It’s important to remember this in negotiating vacation with a potential employer for jobs requiring less experience : Employers sometimes have standard paid-vacation corporate policies applicable to all employees of a certain pay level.
If you have specific vacation plans, bring this to the attention of a potential employer before you get to an offer being made. Otherwise, your assumption that an employer will agree to your request can lead to wasting your time and effort in pursuing the opportunity if their policy doesn’t accommodate your vacation schedule.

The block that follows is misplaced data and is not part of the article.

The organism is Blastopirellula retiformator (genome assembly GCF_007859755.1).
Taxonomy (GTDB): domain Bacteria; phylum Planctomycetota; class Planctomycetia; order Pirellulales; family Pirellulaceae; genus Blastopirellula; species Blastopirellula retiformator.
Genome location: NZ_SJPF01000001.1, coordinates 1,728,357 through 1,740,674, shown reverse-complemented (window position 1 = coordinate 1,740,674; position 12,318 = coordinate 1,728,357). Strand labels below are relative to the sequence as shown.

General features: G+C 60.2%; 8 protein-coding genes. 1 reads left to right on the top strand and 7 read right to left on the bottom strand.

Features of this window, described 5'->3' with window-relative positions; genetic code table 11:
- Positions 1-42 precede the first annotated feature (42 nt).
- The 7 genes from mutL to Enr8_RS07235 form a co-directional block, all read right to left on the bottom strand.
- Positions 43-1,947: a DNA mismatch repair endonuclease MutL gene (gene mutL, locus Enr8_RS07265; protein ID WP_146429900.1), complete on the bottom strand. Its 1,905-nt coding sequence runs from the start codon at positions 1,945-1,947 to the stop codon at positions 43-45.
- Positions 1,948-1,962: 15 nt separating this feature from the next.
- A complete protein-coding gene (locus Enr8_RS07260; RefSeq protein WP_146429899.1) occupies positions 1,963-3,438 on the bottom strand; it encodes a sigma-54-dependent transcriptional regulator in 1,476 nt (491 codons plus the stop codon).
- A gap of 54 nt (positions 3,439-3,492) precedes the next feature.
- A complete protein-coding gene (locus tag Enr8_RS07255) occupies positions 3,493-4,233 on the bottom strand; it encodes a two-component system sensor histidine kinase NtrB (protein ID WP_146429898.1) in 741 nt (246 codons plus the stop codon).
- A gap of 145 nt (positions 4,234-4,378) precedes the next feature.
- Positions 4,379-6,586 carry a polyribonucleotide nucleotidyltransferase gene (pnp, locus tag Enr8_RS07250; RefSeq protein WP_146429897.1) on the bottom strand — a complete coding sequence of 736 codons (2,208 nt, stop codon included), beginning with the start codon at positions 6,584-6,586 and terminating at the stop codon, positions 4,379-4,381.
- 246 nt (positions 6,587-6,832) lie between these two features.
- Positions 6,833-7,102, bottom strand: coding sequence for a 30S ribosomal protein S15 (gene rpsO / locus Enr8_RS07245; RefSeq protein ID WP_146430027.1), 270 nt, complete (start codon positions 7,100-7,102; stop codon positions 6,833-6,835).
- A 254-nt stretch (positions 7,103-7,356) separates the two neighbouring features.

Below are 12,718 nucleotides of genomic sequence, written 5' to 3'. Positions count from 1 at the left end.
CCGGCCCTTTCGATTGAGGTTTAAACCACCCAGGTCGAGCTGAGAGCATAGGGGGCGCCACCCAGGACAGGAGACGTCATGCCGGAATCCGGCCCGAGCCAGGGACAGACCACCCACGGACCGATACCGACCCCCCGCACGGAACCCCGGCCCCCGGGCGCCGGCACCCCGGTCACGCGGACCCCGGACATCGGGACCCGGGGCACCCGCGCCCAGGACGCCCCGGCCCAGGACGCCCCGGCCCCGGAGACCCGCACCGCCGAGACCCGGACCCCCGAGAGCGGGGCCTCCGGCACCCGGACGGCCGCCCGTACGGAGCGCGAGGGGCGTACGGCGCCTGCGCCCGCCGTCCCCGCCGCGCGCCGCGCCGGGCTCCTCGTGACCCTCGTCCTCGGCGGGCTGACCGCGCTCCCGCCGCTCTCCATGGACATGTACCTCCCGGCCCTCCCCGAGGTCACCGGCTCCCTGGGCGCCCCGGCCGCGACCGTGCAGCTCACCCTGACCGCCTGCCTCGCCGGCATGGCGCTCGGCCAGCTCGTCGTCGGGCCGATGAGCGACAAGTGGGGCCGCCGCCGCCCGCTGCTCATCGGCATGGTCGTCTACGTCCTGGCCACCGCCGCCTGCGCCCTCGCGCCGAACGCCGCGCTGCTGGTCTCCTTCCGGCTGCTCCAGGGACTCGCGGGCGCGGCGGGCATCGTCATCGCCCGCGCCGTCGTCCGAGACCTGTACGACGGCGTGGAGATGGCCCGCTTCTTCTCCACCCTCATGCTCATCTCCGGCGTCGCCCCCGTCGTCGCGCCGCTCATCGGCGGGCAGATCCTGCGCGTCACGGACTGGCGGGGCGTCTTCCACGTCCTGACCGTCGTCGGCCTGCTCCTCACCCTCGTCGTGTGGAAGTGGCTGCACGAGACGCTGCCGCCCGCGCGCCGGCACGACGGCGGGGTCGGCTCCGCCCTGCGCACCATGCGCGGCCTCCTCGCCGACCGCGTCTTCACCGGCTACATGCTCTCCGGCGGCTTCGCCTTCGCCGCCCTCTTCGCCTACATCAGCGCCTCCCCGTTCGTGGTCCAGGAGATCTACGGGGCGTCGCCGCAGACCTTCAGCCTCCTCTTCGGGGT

One option is to negotiate an agreement whereby you take time off before you start with the new employer. In other words, you provide two weeks notice, and join the new employer one or two weeks following your notice period.
Another option is to seek a compromise with the employer; ask about unpaid time off that you need for your confirmed travel plans. More often than not, employers are willing to provide a measure of flexibility in giving this type of unpaid leave. You then combine your paid vacation with the unpaid time off.
A third option is to suggest that you receive additional paid vacation in lieu of a higher salary increase as part of your hiring agreement.